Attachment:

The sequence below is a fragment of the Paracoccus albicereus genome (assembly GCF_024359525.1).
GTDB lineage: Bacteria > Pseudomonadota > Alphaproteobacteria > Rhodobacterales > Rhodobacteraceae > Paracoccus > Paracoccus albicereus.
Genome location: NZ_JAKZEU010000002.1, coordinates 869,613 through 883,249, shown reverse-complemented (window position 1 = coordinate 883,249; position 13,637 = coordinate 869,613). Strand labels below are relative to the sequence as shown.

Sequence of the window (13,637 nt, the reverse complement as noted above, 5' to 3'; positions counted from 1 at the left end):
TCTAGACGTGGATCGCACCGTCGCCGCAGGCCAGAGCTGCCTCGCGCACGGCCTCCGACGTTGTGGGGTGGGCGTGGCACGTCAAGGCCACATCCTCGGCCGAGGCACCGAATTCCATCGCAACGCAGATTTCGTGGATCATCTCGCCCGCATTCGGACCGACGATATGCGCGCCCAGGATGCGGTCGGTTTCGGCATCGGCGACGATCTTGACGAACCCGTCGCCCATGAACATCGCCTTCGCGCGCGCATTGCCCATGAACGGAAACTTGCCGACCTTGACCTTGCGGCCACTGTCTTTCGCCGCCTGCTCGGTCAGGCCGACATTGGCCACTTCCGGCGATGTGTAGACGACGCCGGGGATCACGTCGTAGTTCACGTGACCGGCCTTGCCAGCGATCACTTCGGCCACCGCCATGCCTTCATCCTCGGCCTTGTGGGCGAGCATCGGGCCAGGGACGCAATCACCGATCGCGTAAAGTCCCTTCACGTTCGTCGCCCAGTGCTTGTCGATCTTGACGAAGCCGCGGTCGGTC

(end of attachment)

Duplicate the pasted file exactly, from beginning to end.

The sequence below is a fragment of the Paracoccus albicereus genome (assembly GCF_024359525.1).
GTDB lineage: Bacteria > Pseudomonadota > Alphaproteobacteria > Rhodobacterales > Rhodobacteraceae > Paracoccus > Paracoccus albicereus.
Genome location: NZ_JAKZEU010000002.1, coordinates 869,613 through 883,249, shown reverse-complemented (window position 1 = coordinate 883,249; position 13,637 = coordinate 869,613). Strand labels below are relative to the sequence as shown.

Sequence of the window (13,637 nt, the reverse complement as noted above, 5' to 3'; positions counted from 1 at the left end):
TCTAGACGTGGATCGCACCGTCGCCGCAGGCCAGAGCTGCCTCGCGCACGGCCTCCGACGTTGTGGGGTGGGCGTGGCACGTCAAGGCCACATCCTCGGCCGAGGCACCGAATTCCATCGCAACGCAGATTTCGTGGATCATCTCGCCCGCATTCGGACCGACGATATGCGCGCCCAGGATGCGGTCGGTTTCGGCATCGGCGACGATCTTGACGAACCCGTCGCCCATGAACATCGCCTTCGCGCGCGCATTGCCCATGAACGGAAACTTGCCGACCTTGACCTTGCGGCCACTGTCTTTCGCCGCCTGCTCGGTCAGGCCGACATTGGCCACTTCCGGCGATGTGTAGACGACGCCGGGGATCACGTCGTAGTTCACGTGACCGGCCTTGCCAGCGATCACTTCGGCCACCGCCATGCCTTCATCCTCGGCCTTGTGGGCGAGCATCGGGCCAGGGACGCAATCACCGATCGCGTAAAGTCCCTTCACGTTCGTCGCCCAGTGCTTGTCGATCTTGACGAAGCCGCGGTCGGTC